The “Why” of policing combined with Character Type creates a variety of complex and interesting individuals. It would be possible, for example, to create four very different Power of Conscience characters depending on whether they view policing as a job, as a career, as a vocation or as a mistake.

Their values and their world views would not change but their attitudes would clash. For example: How these characters define their “higher duty” or what is the “most right” is hugely influenced by the reason they are on the job. Those different perspectives provide enormous potential conflict. Here is the breakdown:

1. A Power of Conscience cop who sees policing as a job would probably believe the higher duty is owed to family. This cop would follow the rules, be conscientious, but not take the job home.

2. A Power of Conscience cop who sees policing as a career would probably believe the higher duty is owed to the organization or society. The higher the cop rises, the more effective the position becomes to do good and improve the larger situation. This cop would be relentless in seeking opportunities to advance a larger moral agenda.  And the issue of “how much bad am I willing to do in service to a good cause” would be a recurring personal theme.

3. A Power of Conscience cop who sees policing as a vocation probably believes the higher duty is owed to the victims of crime. This cop’s passion would be justice for the victims and punishment for the criminals. His or her personal life would be consumed by this life mission.

4. A Power of Conscience cop who see policing as a mistake would probably believe the higher duty is owed to one’s self. Policing can be a dirty murky business where there often is no right answer and true justice is hard to find. This lack of clear-cut black and white or right and wrong would probably be an unbearable burden on this individual– giving rise to external moral outrage and internal guilt or self-loathing. How can I be good or worthy in a cesspool?

Creating an ensemble which clearly addresses “Why” the cop is on the job combined with Character Type provides an endless source of internal and external conflict. Making use of the full variety of human experience in specific combination creates memorable partnerships, unforgettable enemies, and extraordinary individual characters.

#TypesTuesday – Tracy Flick and Hillary Clinton : Power of Conscience

Tracy-Flick-Hillary-Clinton-EtbScreenwritingHillary Clinton and Tracy Flick (Reese Witherspoon) in the movie Election are a great examples of hard-driving intense Power of Conscience characters.

I found a fantastic clip of Tracy and Hillary intercut in a scene from Election.  It is a wonderful sketch of everything that is most important to this Character Type.  The clip refers back to Clinton’s run against Barack Obama (a Power of Imagination character) in 2008.

Power of Conscience characters believe that leadership must be earned by dedication, hard work, thorough preparation, and devotion to duty.  Leadership must be deserved. One must be worthy in order to lead. At their worst, these characters can become rigid, accusatory, sanctimonious, judgmental, and hypocritical.

 

Aronofsky’s Noah & Adaptation Challenges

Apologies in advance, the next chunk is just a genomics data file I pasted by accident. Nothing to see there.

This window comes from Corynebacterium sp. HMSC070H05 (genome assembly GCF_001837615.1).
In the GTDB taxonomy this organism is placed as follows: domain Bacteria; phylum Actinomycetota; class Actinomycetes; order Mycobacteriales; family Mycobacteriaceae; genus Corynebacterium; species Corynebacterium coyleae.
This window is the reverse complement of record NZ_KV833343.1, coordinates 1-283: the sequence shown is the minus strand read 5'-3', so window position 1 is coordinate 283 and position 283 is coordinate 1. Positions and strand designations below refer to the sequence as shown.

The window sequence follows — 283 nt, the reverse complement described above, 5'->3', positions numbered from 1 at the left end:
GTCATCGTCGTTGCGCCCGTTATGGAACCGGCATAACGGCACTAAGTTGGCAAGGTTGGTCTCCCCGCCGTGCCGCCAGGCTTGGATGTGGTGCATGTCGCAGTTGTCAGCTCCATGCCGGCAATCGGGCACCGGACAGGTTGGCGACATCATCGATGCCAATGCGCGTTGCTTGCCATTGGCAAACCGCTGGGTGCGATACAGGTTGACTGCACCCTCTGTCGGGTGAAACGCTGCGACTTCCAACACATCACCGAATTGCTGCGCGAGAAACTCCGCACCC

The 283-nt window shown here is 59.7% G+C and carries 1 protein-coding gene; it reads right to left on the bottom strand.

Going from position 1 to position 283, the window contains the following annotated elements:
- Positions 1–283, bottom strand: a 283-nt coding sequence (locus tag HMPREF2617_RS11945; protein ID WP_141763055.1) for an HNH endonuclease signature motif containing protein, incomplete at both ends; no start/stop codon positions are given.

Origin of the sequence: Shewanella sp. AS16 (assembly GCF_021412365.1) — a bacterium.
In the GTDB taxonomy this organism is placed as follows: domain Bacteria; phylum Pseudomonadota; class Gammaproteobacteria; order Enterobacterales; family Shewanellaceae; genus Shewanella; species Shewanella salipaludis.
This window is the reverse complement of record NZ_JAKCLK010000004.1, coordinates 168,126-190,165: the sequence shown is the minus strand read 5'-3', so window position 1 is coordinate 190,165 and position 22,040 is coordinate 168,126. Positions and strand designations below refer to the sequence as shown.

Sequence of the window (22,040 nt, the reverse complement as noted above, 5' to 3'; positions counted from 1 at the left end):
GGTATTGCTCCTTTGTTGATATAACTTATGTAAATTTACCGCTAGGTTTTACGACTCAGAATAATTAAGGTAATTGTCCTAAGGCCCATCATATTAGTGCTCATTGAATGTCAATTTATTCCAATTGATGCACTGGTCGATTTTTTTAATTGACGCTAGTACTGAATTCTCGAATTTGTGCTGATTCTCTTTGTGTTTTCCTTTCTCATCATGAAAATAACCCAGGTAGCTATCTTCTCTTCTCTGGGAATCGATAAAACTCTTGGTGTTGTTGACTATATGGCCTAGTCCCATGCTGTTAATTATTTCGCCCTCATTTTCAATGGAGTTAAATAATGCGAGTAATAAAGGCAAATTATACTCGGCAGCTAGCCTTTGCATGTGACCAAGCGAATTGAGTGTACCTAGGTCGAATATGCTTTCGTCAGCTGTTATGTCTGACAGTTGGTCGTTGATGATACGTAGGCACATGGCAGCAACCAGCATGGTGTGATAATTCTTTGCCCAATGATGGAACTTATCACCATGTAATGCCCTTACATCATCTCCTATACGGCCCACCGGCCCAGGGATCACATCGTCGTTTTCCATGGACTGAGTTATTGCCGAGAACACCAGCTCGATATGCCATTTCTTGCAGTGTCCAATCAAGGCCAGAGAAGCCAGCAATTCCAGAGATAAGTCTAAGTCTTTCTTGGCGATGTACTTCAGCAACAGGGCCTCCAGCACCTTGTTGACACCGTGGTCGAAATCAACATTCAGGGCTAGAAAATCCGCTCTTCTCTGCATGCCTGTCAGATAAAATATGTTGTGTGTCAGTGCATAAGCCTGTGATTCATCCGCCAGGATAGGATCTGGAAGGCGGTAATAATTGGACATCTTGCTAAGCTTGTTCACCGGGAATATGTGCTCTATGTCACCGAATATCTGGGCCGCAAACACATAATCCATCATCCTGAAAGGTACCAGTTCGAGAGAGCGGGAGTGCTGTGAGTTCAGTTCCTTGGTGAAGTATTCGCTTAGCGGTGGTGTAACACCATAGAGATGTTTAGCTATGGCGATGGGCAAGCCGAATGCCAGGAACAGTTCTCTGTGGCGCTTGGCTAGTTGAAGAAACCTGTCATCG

Darren Aronofsky’s film, Noah, has caused controversy and consternation across the religious spectrum. Some professed atheists are none too pleased, either.  Yet, the film racked up impressive box office numbers and has scored many positive reviews in both the secular and religious press.

Those who complain about the film criticize Aronofsky’s visual style, the mass killings of flood victims, Aronofsky’s straying from specific elements in the scriptural text, and adding creative elements not present in the original Bible story.

Whether you liked the film or not, Noah is a great look at the adaptation process and the key elements in transforming a story from one medium to another.

The story of Noah, as it written in the Bible, is episodic. One action simply follows another. Instructed by God, Noah has a goal.  He sets about accomplishing that goal in a straightforward sequence of events.

There is lots of external conflict in Noah’s Bible story: the rigors of building the ark, gathering the animals, the danger presented by the rising flood waters, and the endless days of floating across a vast watery world not knowing where or when they would land. But the Biblical text provides very few relationship conflicts and Noah has no personal internal conflict.  Much is missing or omitted from the original text that needs to be present in a successful fictional story.

Scripts fail when the protagonist only struggles with external obstacles.  Our internal struggles and contradictions define what we do and what we do defines who we are.  Character is action.  A character’s internal conflict drives the character’s actions in response to any and all external conflicts. Resolving that inner conflict is what creates a character’s emotional or spiritual journey.  No inner conflict no journey. As written in the Bible, Noah has no conflicted interior life. He simply proceeds on his mission step-by-step.

Among the Nine Character Types, Noah is Power of Conscience character. Power of Conscience characters are propelled to act out of an innate sense of duty, responsibility, and righteousness.  Noah is specifically described as “a righteous man, blameless among the people of his time, one who walked faithfully with God”.